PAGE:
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Polycystic Ovarian Syndrome and Infertility
Written in partnership with Univfy,
January 6, 2014
Polycystic Ovarian Syndrome (PCOS) is a condition in which the follicles in a woman’s ovaries containing immature eggs may not grow and ovulate. The small follicles may develop ovarian cysts, which can disrupt the hormonal balance and interfere with ovulation.
Approximately 5 to 10 percent of all women have PCOS. It is diagnosed when two of the following conditions are present:
- Irregular menstrual cycle and ovulation, or no ovulation
- Increased levels of male hormones, known as androgens
- Polycystic ovaries identified during an ultrasound examination
Other symptoms include excess body hair, acne and obesity.
Women with PCOS may have difficulty getting pregnant and are at risk of hyperstimulation with fertility treatment. In addition, they have twice the rate of miscarriage than women without the condition. That may be a result of poor egg quality related to ovulating too early or too late, or a thickened uterine lining. However, if all other factors are equal, Univfy research has found that PCOS patients tend to have slightly higher probabilities of having a baby in their first IVF cycle (Choi et al., Fertil Steril 2013).
If you think you might have PCOS and are trying to get pregnant, schedule a consultation with a reproductive endocrinologist (fertility doctor) for a fertility workup. Your doctor will perform tests to rule out other causes of your symptoms before making a PCOS diagnosis. S/he will likely perform an ultrasound of your ovaries before starting any fertility treatment.
Medications for insulin resistance help many infertility patients. These medications lower insulin levels, which cause androgen levels to drop. As a result, the menstrual cycle can become regular again.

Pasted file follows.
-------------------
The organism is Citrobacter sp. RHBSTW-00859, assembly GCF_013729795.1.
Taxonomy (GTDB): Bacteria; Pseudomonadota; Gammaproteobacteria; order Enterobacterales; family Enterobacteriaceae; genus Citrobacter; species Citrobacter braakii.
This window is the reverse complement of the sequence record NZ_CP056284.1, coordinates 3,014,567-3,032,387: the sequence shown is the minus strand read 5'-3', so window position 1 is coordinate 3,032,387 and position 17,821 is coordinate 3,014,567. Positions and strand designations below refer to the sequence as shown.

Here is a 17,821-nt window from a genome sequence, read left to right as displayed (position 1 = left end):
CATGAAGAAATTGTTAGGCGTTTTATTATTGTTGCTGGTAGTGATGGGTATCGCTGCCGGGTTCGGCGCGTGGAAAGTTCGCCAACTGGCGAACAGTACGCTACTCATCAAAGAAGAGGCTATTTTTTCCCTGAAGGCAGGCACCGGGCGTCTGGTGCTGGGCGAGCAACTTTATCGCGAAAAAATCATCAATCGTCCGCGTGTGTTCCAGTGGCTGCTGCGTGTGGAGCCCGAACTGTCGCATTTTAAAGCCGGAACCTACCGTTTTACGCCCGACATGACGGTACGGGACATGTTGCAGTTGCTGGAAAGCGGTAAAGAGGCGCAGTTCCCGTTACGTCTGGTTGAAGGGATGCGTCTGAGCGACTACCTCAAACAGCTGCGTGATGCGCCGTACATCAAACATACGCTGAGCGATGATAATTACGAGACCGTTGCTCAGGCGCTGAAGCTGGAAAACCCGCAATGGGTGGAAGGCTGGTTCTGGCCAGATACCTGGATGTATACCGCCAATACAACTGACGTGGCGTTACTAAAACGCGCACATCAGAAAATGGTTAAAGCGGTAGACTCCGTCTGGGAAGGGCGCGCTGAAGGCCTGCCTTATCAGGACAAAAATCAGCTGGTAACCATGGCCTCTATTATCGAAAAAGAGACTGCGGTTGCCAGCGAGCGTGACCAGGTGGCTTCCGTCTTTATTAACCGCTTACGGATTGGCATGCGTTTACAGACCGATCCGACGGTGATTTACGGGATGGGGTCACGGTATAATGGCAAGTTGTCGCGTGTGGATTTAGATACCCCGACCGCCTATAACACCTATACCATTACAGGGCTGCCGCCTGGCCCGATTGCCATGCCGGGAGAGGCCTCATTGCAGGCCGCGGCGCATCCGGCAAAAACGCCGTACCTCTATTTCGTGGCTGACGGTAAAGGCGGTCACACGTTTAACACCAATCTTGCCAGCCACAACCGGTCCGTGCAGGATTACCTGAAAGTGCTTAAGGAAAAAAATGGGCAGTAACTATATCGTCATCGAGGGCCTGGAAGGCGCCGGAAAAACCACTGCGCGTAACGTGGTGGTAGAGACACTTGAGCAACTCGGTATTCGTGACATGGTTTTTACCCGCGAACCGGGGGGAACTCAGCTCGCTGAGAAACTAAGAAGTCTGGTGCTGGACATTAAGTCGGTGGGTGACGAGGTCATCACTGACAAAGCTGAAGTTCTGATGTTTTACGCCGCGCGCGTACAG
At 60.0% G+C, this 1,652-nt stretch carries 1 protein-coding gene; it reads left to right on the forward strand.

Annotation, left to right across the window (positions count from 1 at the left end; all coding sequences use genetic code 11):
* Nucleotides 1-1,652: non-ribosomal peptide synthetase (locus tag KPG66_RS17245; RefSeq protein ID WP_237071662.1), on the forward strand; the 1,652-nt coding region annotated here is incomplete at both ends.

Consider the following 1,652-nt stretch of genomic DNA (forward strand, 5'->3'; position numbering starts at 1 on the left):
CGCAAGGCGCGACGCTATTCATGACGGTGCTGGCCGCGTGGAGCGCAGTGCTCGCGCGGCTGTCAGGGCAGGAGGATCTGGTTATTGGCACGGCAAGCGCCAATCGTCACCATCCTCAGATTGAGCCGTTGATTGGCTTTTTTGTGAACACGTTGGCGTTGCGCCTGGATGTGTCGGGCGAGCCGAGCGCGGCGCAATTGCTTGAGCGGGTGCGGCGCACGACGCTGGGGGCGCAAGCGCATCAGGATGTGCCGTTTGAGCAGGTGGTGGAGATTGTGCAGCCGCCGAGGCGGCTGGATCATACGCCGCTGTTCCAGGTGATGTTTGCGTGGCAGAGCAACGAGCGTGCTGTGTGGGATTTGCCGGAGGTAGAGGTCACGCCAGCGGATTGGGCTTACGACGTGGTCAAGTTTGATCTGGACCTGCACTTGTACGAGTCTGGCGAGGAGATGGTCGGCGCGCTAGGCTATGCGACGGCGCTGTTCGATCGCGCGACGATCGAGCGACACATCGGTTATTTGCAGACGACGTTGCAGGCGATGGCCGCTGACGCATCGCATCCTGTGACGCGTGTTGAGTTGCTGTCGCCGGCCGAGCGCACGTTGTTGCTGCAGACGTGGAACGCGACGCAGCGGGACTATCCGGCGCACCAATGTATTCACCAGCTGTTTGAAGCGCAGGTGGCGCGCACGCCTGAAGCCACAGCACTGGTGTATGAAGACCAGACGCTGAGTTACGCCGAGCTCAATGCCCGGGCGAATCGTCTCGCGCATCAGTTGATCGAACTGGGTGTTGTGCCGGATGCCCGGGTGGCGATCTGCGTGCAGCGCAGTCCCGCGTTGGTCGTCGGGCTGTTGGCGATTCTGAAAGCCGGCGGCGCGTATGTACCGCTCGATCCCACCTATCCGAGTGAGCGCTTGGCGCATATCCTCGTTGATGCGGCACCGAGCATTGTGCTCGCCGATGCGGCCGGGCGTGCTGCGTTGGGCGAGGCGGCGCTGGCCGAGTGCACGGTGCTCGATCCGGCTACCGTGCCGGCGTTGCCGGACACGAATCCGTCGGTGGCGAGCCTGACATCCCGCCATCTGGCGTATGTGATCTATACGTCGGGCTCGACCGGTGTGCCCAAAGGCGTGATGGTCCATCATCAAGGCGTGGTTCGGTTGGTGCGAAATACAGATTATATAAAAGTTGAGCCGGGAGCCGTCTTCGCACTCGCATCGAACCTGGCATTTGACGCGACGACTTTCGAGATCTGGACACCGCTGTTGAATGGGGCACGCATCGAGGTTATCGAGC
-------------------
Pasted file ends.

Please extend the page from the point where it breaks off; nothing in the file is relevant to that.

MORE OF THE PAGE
For patients who do not ovulate, the oral fertility drug Clomid is generally the first line of treatment to help induce ovulation. If that is not successful, injectable fertility drugs with intrauterine insemination (IUI) or IVF are the next step. Although IUI may seem simpler, the doctor has much less control over the number of embryos that can result, and multiple pregnancy is associated with higher risks for the mother and newborns. Even with IVF, low doses are generally prescribed, to reduce the risk of ovarian hyperstimulation.
Comprehensive online data analysis can accurately predict your IVF success by taking your health data into account, including whether you have PCOS. If you’re thinking about your first IVF cycle, the Univfy PreIVF Test will analyze your reproductive profile: Age, height, weight, smoking history, reproductive history and clinical diagnosis, in addition to your laboratory test results, and partner or donor sperm count. Your fertility profile will be compared to the first IVF cycles of tens of thousands of women and couples predict your IVF success.
If you have previously had an unsuccessful IVF cycle, the Univfy PredictIVF Test can be used to analyze your reproductive profile, plus the data from your last failed IVF cycle, response to fertility drugs, endometrial lining, egg yield, and embryo quality. Your fertility profile will be compared to data from more than 20,000 women or couples who tried IVF again after one or more IVF failures.
This valuable information can help you and your doctor develop the best treatment plan for your individual situation.